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The novels of Elizabeth Moon's Vatta's War series look for all the world like Honor Harrington knockoffs, but they aren't. While both series feature brave and resourceful space opera heroines rising to the occasion in trying circumstances, Moon's Kylara Vatta begins her adventures in disgrace, thrown out of the military academy upon which she has staked all her future dreams. Returning home to her wealthy family's influential interstellar shipping firm, she finds herself placed in the captain's chair of one of their older and more decrepit freighters, the Glynnis Jones, on what is meant to be its final voyage to the scrapyard.

The commission is mostly, she knows, to get her away from her (and the family's) embarrassing situation and let things cool down. But there is also somthing of a rebuke here. Her family never really supported her military pursuits, and they're obviously seeing what happened as a vindication of their feelings. The Glynnis Jones' last voyage is supposed to be as routine as can be. But when Ky sees an opportunity to prove herself by making a bit of extra money on the run — supplying agricultural equipment to a planet stiffed by a competing shipping firm — she unwittingly places her ship in the middle of a looming planetary war. That the old vessel's FTL drive has finally gone kaput can't help. With mercenaries and treachery now dogging her, can Ky save her crew, honor her contracts, and keep her and her family's reputation intact, or will this be another item on the list of inept mistakes courtesy of her youth, inexperience, and reputation for over-eagerness to help?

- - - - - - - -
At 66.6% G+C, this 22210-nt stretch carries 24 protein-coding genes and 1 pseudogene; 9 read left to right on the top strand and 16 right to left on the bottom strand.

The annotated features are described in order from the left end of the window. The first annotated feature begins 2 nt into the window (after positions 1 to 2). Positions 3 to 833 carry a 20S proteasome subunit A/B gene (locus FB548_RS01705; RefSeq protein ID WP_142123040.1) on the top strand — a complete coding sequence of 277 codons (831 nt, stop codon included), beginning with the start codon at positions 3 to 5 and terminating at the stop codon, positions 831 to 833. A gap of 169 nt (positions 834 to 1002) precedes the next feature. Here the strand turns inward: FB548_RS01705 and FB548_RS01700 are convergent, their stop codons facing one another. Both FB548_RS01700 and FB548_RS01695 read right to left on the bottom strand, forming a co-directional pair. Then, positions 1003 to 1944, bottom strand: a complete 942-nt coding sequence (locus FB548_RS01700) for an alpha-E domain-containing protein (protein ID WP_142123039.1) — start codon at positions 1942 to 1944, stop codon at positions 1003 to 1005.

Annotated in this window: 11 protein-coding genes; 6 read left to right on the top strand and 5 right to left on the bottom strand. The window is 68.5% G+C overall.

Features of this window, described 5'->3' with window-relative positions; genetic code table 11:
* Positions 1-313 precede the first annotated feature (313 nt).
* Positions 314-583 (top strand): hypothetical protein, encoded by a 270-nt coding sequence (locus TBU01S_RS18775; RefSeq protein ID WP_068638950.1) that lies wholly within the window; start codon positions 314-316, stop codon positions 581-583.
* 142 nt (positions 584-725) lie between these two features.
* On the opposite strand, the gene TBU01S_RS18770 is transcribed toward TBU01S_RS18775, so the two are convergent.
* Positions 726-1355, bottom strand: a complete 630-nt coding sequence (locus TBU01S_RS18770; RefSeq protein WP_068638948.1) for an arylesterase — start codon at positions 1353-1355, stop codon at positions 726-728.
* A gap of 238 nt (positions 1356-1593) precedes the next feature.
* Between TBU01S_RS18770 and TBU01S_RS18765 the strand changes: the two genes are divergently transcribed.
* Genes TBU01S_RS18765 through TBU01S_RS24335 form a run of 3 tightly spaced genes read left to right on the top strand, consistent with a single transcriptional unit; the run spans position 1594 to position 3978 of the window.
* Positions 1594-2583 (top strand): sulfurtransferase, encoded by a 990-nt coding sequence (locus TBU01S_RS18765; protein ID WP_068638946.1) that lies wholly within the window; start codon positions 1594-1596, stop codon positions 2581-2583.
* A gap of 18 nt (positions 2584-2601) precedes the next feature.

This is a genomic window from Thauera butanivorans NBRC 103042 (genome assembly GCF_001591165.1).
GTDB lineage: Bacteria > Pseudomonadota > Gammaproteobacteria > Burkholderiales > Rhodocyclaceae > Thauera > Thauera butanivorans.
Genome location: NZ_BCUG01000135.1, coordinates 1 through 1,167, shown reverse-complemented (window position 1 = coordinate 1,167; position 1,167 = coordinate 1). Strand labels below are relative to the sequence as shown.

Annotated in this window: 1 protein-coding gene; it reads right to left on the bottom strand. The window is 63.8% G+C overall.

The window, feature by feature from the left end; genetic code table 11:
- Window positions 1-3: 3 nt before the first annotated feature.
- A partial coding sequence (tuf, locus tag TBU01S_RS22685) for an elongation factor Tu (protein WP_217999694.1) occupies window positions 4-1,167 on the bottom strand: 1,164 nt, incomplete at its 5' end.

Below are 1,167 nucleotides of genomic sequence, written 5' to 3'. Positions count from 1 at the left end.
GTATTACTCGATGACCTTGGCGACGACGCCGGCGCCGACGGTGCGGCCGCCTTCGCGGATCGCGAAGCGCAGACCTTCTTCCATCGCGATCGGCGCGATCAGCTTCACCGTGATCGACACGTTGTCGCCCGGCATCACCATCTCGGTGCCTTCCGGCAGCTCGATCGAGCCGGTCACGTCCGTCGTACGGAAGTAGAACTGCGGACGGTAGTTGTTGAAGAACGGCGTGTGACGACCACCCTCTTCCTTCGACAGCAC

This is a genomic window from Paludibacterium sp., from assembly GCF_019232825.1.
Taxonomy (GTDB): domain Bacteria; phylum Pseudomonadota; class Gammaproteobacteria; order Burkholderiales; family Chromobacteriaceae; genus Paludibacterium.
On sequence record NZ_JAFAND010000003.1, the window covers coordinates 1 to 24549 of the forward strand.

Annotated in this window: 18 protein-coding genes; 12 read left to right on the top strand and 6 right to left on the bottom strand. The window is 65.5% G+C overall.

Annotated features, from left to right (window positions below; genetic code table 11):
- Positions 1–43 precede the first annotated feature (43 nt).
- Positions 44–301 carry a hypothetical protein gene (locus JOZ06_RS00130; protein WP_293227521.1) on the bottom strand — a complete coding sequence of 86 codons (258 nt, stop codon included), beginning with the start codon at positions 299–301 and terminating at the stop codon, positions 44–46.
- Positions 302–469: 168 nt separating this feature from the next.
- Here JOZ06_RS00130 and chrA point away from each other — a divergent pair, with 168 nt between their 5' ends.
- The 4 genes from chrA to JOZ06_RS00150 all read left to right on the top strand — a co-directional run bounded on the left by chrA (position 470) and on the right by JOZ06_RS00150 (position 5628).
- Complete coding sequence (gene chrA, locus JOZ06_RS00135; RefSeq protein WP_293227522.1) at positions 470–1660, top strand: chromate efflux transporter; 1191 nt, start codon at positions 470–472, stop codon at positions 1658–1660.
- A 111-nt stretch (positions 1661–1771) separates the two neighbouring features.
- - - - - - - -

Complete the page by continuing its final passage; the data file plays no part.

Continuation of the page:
Ky is an immediately likeable and sympathetic heroine, in some ways even moreso than Honor Harrington. Both characters must combat preconceptions about being young, green and idealistic, but for Ky it's even more of a handicap. There's a certain cynicism to the way all of her problems seem to stem from earnest attempts to help people and do the right thing. And to be honest, one of the book's key flaws is that I was never really convinced that what happens at the story's opening to cause Ky to be drummed out of the military was such a horrible crime as all that. For making a simple, honest mistake (indeed, it barely seems as serious as that), she's treated almost as if she were a full-fledged traitor; it's overkill. But it does, at the very least, sell the idea that this unfortunate heroine is starting life under a cloud.

Another annoyance involves a rather cloying depiction of Ky's family. Her mother gently nags her about clothes and being ladylike and stuff in the manner of every sitcom Jewish mother stereotype in history (though there's no hint the family is Jewish, and thank goodness, because the character would have gone from silly to offensive). And there's a dumb running gag throughout the book about her aunt's inedible fruitcakes, which comes a cropper with an eyebrow-raising punchline at the denouement that I really hope Moon explains in book two.

Those nitpicks aside, once the adventure gets underway, the story is fast-paced and compelling, and Ky's character issues in particular resolve satisfyingly, without recourse to melodrama. Trading in Danger is never brilliant, nor particularly original, and Moon can't resist a plot device or two (the most glaring being a conveniently placed communications gizmo). But it's efficient and entertaining escapism that will do a fine job of killing a rainy weekend. There are hints that, once the kinks are worked out, future sequels could improve the quality curve markedly.

Followed by Marque and Reprisal.